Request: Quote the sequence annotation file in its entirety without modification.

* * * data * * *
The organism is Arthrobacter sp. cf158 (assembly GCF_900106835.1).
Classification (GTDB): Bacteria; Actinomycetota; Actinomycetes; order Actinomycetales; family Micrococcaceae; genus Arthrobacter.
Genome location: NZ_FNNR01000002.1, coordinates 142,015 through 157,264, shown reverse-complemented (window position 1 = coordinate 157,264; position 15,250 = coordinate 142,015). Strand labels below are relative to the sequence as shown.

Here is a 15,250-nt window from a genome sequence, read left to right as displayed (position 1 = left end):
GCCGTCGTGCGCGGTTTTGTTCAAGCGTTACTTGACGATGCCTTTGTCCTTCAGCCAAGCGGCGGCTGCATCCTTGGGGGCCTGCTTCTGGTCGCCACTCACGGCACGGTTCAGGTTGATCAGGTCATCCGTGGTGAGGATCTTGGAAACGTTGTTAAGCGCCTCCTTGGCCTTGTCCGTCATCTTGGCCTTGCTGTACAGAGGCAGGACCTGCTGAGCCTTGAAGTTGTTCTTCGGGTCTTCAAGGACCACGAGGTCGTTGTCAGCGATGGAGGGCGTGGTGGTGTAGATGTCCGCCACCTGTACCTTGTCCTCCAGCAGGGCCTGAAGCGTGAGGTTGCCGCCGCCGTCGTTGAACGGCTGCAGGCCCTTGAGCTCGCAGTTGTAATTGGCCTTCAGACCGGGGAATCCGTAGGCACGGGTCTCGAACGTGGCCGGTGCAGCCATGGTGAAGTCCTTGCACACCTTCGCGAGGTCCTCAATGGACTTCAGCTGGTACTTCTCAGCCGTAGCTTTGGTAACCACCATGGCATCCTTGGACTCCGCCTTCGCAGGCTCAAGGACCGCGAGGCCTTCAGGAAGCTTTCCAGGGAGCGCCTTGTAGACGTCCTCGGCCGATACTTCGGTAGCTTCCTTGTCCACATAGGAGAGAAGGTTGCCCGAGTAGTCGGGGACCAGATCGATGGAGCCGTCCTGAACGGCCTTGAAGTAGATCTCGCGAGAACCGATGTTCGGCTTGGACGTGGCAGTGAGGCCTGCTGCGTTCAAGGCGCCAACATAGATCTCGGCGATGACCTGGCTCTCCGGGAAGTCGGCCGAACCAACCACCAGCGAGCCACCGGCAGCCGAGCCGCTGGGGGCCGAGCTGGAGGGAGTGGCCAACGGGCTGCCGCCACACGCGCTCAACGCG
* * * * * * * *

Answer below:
The organism is Arthrobacter sp. cf158 (assembly GCF_900106835.1).
Classification (GTDB): Bacteria; Actinomycetota; Actinomycetes; order Actinomycetales; family Micrococcaceae; genus Arthrobacter.
Genome location: NZ_FNNR01000002.1, coordinates 142,015 through 157,264, shown reverse-complemented (window position 1 = coordinate 157,264; position 15,250 = coordinate 142,015). Strand labels below are relative to the sequence as shown.

Here is a 15,250-nt window from a genome sequence, read left to right as displayed (position 1 = left end):
GCCGTCGTGCGCGGTTTTGTTCAAGCGTTACTTGACGATGCCTTTGTCCTTCAGCCAAGCGGCGGCTGCATCCTTGGGGGCCTGCTTCTGGTCGCCACTCACGGCACGGTTCAGGTTGATCAGGTCATCCGTGGTGAGGATCTTGGAAACGTTGTTAAGCGCCTCCTTGGCCTTGTCCGTCATCTTGGCCTTGCTGTACAGAGGCAGGACCTGCTGAGCCTTGAAGTTGTTCTTCGGGTCTTCAAGGACCACGAGGTCGTTGTCAGCGATGGAGGGCGTGGTGGTGTAGATGTCCGCCACCTGTACCTTGTCCTCCAGCAGGGCCTGAAGCGTGAGGTTGCCGCCGCCGTCGTTGAACGGCTGCAGGCCCTTGAGCTCGCAGTTGTAATTGGCCTTCAGACCGGGGAATCCGTAGGCACGGGTCTCGAACGTGGCCGGTGCAGCCATGGTGAAGTCCTTGCACACCTTCGCGAGGTCCTCAATGGACTTCAGCTGGTACTTCTCAGCCGTAGCTTTGGTAACCACCATGGCATCCTTGGACTCCGCCTTCGCAGGCTCAAGGACCGCGAGGCCTTCAGGAAGCTTTCCAGGGAGCGCCTTGTAGACGTCCTCGGCCGATACTTCGGTAGCTTCCTTGTCCACATAGGAGAGAAGGTTGCCCGAGTAGTCGGGGACCAGATCGATGGAGCCGTCCTGAACGGCCTTGAAGTAGATCTCGCGAGAACCGATGTTCGGCTTGGACGTGGCAGTGAGGCCTGCTGCGTTCAAGGCGCCAACATAGATCTCGGCGATGACCTGGCTCTCCGGGAAGTCGGCCGAACCAACCACCAGCGAGCCACCGGCAGCCGAGCCGCTGGGGGCCGAGCTGGAGGGAGTGGCCAACGGGCTGCCGCCACACGCGCTCAACGCG